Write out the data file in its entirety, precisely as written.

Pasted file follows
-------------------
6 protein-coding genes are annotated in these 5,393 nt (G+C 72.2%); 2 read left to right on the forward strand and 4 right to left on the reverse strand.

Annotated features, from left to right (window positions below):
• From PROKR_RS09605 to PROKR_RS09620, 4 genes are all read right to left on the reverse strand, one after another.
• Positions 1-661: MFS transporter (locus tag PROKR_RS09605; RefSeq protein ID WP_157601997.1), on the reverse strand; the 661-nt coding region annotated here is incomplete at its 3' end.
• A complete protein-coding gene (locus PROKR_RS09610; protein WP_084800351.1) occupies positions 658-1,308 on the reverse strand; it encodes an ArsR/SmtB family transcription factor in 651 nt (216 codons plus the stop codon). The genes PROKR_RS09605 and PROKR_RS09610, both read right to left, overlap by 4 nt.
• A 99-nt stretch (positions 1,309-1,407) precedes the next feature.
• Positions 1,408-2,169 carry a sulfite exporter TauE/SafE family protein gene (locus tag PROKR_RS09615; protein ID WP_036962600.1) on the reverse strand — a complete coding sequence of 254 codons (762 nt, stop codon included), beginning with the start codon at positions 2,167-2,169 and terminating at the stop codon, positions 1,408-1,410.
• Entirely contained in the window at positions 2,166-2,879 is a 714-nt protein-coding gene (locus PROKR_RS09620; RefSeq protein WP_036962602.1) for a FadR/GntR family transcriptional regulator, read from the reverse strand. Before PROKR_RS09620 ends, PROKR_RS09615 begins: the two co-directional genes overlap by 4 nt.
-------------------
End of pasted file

6 protein-coding genes are annotated in these 5,393 nt (G+C 72.2%); 2 read left to right on the forward strand and 4 right to left on the reverse strand.

Annotated features, from left to right (window positions below):
• From PROKR_RS09605 to PROKR_RS09620, 4 genes are all read right to left on the reverse strand, one after another.
• Positions 1-661: MFS transporter (locus tag PROKR_RS09605; RefSeq protein ID WP_157601997.1), on the reverse strand; the 661-nt coding region annotated here is incomplete at its 3' end.
• A complete protein-coding gene (locus PROKR_RS09610; protein WP_084800351.1) occupies positions 658-1,308 on the reverse strand; it encodes an ArsR/SmtB family transcription factor in 651 nt (216 codons plus the stop codon). The genes PROKR_RS09605 and PROKR_RS09610, both read right to left, overlap by 4 nt.
• A 99-nt stretch (positions 1,309-1,407) precedes the next feature.
• Positions 1,408-2,169 carry a sulfite exporter TauE/SafE family protein gene (locus tag PROKR_RS09615; protein ID WP_036962600.1) on the reverse strand — a complete coding sequence of 254 codons (762 nt, stop codon included), beginning with the start codon at positions 2,167-2,169 and terminating at the stop codon, positions 1,408-1,410.
• Entirely contained in the window at positions 2,166-2,879 is a 714-nt protein-coding gene (locus PROKR_RS09620; RefSeq protein WP_036962602.1) for a FadR/GntR family transcriptional regulator, read from the reverse strand. Before PROKR_RS09620 ends, PROKR_RS09615 begins: the two co-directional genes overlap by 4 nt.